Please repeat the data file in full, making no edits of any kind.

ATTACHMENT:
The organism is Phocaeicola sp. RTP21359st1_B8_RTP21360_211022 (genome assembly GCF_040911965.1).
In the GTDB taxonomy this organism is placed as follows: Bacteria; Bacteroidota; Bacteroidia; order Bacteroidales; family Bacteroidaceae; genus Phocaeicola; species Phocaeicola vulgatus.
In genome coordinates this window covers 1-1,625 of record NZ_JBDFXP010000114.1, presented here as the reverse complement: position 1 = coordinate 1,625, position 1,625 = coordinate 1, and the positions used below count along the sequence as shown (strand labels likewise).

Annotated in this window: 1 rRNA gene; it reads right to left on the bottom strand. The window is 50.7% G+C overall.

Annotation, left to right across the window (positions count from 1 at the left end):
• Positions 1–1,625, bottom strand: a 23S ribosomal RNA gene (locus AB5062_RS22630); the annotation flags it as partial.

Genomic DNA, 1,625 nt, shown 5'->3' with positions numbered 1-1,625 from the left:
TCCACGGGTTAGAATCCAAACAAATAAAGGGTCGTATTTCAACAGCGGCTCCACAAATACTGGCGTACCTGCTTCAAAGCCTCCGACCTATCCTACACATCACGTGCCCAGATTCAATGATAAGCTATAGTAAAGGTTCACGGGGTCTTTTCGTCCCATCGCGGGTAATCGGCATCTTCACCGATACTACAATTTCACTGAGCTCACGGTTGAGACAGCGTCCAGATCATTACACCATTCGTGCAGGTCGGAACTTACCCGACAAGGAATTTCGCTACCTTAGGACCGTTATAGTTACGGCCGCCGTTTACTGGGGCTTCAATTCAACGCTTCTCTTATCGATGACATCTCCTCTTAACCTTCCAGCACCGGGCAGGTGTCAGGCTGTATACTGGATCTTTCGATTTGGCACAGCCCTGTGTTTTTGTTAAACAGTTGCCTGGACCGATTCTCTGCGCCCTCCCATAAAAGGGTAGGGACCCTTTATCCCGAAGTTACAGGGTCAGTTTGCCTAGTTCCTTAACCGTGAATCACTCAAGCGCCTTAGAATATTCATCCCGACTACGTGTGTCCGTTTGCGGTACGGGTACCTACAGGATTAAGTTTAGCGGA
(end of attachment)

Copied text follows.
The organism is Phocaeicola sp. RTP21359st1_B8_RTP21360_211022 (genome assembly GCF_040911965.1).
In the GTDB taxonomy this organism is placed as follows: Bacteria; Bacteroidota; Bacteroidia; order Bacteroidales; family Bacteroidaceae; genus Phocaeicola; species Phocaeicola vulgatus.
In genome coordinates this window covers 1-1,625 of record NZ_JBDFXP010000114.1, presented here as the reverse complement: position 1 = coordinate 1,625, position 1,625 = coordinate 1, and the positions used below count along the sequence as shown (strand labels likewise).

Annotated in this window: 1 rRNA gene; it reads right to left on the bottom strand. The window is 50.7% G+C overall.

Annotation, left to right across the window (positions count from 1 at the left end):
• Positions 1–1,625, bottom strand: a 23S ribosomal RNA gene (locus AB5062_RS22630); the annotation flags it as partial.

Genomic DNA, 1,625 nt, shown 5'->3' with positions numbered 1-1,625 from the left:
TCCACGGGTTAGAATCCAAACAAATAAAGGGTCGTATTTCAACAGCGGCTCCACAAATACTGGCGTACCTGCTTCAAAGCCTCCGACCTATCCTACACATCACGTGCCCAGATTCAATGATAAGCTATAGTAAAGGTTCACGGGGTCTTTTCGTCCCATCGCGGGTAATCGGCATCTTCACCGATACTACAATTTCACTGAGCTCACGGTTGAGACAGCGTCCAGATCATTACACCATTCGTGCAGGTCGGAACTTACCCGACAAGGAATTTCGCTACCTTAGGACCGTTATAGTTACGGCCGCCGTTTACTGGGGCTTCAATTCAACGCTTCTCTTATCGATGACATCTCCTCTTAACCTTCCAGCACCGGGCAGGTGTCAGGCTGTATACTGGATCTTTCGATTTGGCACAGCCCTGTGTTTTTGTTAAACAGTTGCCTGGACCGATTCTCTGCGCCCTCCCATAAAAGGGTAGGGACCCTTTATCCCGAAGTTACAGGGTCAGTTTGCCTAGTTCCTTAACCGTGAATCACTCAAGCGCCTTAGAATATTCATCCCGACTACGTGTGTCCGTTTGCGGTACGGGTACCTACAGGATTAAGTTTAGCGGA